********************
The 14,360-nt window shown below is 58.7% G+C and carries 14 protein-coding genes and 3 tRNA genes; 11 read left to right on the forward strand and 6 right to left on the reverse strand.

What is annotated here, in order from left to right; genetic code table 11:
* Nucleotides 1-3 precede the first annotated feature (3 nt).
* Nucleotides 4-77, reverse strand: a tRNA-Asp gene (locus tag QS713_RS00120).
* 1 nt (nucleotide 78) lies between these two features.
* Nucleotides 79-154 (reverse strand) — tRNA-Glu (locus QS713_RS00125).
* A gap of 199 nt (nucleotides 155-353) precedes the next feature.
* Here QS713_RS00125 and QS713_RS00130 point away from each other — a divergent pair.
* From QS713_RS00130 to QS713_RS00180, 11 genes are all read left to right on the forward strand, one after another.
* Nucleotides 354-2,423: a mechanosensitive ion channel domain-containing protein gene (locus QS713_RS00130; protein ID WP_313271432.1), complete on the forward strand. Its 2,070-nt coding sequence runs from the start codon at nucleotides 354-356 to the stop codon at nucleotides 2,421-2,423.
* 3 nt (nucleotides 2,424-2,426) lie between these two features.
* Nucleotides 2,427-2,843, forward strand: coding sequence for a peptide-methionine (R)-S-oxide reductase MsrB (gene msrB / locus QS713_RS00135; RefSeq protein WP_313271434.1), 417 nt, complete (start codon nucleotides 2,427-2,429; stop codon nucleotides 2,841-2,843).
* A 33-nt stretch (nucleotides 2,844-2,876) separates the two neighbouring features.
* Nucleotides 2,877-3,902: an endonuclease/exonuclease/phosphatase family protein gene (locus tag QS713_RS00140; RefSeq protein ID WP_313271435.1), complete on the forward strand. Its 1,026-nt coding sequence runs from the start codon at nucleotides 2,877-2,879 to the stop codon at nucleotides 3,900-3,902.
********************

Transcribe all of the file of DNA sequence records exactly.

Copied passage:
The 14,360-nt window shown below is 58.7% G+C and carries 14 protein-coding genes and 3 tRNA genes; 11 read left to right on the forward strand and 6 right to left on the reverse strand.

What is annotated here, in order from left to right; genetic code table 11:
* Nucleotides 1-3 precede the first annotated feature (3 nt).
* Nucleotides 4-77, reverse strand: a tRNA-Asp gene (locus tag QS713_RS00120).
* 1 nt (nucleotide 78) lies between these two features.
* Nucleotides 79-154 (reverse strand) — tRNA-Glu (locus QS713_RS00125).
* A gap of 199 nt (nucleotides 155-353) precedes the next feature.
* Here QS713_RS00125 and QS713_RS00130 point away from each other — a divergent pair.
* From QS713_RS00130 to QS713_RS00180, 11 genes are all read left to right on the forward strand, one after another.
* Nucleotides 354-2,423: a mechanosensitive ion channel domain-containing protein gene (locus QS713_RS00130; protein ID WP_313271432.1), complete on the forward strand. Its 2,070-nt coding sequence runs from the start codon at nucleotides 354-356 to the stop codon at nucleotides 2,421-2,423.
* 3 nt (nucleotides 2,424-2,426) lie between these two features.
* Nucleotides 2,427-2,843, forward strand: coding sequence for a peptide-methionine (R)-S-oxide reductase MsrB (gene msrB / locus QS713_RS00135; RefSeq protein WP_313271434.1), 417 nt, complete (start codon nucleotides 2,427-2,429; stop codon nucleotides 2,841-2,843).
* A 33-nt stretch (nucleotides 2,844-2,876) separates the two neighbouring features.
* Nucleotides 2,877-3,902: an endonuclease/exonuclease/phosphatase family protein gene (locus tag QS713_RS00140; RefSeq protein ID WP_313271435.1), complete on the forward strand. Its 1,026-nt coding sequence runs from the start codon at nucleotides 2,877-2,879 to the stop codon at nucleotides 3,900-3,902.